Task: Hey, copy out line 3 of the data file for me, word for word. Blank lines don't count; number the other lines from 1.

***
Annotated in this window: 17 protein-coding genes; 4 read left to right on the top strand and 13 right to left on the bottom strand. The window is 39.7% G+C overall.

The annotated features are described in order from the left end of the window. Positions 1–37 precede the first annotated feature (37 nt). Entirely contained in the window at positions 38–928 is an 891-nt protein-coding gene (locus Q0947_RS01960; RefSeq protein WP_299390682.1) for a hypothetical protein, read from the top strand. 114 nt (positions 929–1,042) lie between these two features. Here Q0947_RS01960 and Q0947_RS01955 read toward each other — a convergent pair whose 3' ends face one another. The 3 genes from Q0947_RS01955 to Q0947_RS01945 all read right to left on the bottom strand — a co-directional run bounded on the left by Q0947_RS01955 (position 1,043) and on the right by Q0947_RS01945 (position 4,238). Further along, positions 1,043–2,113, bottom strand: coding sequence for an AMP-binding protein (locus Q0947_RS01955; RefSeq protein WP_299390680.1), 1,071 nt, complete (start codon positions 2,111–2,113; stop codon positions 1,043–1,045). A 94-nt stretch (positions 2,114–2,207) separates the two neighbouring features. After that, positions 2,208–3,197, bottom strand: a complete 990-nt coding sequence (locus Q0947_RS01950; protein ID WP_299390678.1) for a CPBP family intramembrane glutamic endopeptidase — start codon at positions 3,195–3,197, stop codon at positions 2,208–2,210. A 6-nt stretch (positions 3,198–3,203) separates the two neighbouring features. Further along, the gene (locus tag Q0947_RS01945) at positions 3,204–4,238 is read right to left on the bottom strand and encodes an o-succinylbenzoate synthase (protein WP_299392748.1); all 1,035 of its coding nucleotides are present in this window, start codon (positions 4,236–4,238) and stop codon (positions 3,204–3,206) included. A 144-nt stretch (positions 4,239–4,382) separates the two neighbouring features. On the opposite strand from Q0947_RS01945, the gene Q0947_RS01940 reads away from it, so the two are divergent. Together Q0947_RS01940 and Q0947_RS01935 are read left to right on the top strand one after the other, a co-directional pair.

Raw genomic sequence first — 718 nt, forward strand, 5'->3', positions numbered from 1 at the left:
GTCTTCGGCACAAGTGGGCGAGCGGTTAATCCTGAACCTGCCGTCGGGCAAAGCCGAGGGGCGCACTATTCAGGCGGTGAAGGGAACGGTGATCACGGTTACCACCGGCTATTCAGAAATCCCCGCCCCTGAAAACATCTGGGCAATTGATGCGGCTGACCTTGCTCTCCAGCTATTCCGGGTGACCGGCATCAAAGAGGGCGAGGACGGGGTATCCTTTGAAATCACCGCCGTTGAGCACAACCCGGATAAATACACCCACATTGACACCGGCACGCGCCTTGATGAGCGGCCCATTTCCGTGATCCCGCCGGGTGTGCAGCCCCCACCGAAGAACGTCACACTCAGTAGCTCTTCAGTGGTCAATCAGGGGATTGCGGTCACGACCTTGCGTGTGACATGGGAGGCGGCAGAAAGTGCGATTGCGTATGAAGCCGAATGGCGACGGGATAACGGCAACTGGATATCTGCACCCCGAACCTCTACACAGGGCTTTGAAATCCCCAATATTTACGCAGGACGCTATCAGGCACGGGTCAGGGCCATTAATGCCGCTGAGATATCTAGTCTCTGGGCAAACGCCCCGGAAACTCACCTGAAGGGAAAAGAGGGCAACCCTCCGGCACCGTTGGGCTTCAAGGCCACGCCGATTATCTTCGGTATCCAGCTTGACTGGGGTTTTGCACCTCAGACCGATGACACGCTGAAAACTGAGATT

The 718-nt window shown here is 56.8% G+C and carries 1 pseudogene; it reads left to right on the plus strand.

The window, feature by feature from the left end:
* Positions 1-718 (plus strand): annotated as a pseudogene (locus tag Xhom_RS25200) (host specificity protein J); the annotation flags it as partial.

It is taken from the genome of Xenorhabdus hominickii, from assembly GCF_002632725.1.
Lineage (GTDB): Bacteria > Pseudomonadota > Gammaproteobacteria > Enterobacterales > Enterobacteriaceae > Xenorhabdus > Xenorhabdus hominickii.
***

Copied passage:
Raw genomic sequence first — 718 nt, forward strand, 5'->3', positions numbered from 1 at the left: